Wednesday, February 27, 2013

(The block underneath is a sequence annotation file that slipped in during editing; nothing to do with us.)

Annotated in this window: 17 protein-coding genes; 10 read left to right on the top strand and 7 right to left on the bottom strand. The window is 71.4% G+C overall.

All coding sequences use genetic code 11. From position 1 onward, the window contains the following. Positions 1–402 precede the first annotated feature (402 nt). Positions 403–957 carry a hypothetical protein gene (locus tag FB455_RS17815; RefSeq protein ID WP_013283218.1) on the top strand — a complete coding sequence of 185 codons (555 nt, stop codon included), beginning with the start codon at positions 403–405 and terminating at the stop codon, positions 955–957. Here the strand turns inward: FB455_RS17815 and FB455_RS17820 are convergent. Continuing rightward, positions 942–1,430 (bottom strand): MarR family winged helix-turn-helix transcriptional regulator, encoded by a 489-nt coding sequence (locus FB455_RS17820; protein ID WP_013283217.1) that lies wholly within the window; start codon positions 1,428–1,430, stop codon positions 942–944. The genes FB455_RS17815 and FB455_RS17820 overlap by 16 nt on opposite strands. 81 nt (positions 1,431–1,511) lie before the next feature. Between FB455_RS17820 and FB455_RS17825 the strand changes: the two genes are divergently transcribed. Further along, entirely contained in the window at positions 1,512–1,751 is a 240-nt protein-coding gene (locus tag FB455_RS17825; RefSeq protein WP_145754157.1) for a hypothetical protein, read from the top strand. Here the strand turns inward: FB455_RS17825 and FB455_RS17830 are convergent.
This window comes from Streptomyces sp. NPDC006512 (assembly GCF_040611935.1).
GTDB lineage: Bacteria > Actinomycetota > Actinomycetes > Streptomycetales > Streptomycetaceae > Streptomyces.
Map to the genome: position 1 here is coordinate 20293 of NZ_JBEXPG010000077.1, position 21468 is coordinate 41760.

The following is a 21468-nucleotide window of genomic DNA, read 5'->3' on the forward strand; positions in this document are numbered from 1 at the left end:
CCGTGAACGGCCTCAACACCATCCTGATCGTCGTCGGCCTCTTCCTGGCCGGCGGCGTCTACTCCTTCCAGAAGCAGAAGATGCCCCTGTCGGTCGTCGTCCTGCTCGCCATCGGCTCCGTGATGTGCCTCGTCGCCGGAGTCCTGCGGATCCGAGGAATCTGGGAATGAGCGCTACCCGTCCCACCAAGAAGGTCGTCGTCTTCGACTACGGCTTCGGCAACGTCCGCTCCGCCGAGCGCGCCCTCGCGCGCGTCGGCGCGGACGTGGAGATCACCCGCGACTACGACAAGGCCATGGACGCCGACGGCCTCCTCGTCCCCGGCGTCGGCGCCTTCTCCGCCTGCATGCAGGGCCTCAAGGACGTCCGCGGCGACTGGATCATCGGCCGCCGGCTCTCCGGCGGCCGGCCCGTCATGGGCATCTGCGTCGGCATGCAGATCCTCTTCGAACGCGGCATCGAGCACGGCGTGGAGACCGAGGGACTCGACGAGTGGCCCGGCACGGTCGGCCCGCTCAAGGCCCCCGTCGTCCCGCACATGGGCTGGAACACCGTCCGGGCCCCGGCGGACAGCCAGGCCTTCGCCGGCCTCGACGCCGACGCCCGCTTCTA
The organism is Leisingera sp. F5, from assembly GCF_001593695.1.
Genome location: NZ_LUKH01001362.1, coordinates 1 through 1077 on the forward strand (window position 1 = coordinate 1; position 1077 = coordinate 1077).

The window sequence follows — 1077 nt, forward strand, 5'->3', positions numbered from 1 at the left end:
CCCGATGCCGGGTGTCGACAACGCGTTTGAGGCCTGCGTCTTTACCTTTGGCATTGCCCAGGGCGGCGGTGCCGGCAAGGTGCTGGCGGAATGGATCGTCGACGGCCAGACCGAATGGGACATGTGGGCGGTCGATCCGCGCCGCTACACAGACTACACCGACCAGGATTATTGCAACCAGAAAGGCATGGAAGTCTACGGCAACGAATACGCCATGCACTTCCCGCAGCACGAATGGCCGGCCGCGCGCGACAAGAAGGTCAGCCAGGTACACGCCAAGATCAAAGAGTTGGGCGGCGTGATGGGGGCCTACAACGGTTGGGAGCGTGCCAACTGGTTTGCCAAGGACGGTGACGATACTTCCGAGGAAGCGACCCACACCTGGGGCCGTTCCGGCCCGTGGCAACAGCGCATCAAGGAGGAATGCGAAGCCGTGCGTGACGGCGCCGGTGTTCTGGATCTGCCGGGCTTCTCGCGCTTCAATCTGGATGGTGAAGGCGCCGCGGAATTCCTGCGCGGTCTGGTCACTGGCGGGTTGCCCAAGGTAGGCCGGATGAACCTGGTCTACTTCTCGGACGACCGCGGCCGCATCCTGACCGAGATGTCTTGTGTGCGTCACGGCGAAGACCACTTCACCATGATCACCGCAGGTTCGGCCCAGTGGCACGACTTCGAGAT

Recently I attended a foraging class at the home of a local naturalist just north of Nashville, Tennessee.  Toward the end of the class she showed everyone her raised bed rows of prolific garlic.  There were several hundred heads of garlic growing in two rows in a shady wooded area with only occasional sun. The small garden was surrounded by chain link fence and then by tires in order to keep dear out.  Between the garlic plants was a lush, low mat of chickweed cascading over the edge of the beds.  She said her garlic was in its seventh generation having planted it originally with cloves purchased at the grocery many years ago.  She planted her garlic in August and November of the previous year (now being February).  The chickweed is a bonus as it spontaneously grows every year in her beds during the winter.  Thus, she has chickweed greens to eat during the winter and by June her garlic is ready to be harvested.  Just a side note, garlic may be ready earlier to harvest depending on the weather conditions.  When the tops of the garlic begin to yellow and turn brown then you will know it is time.  It was a site to see and made me wish desperately to replicate it.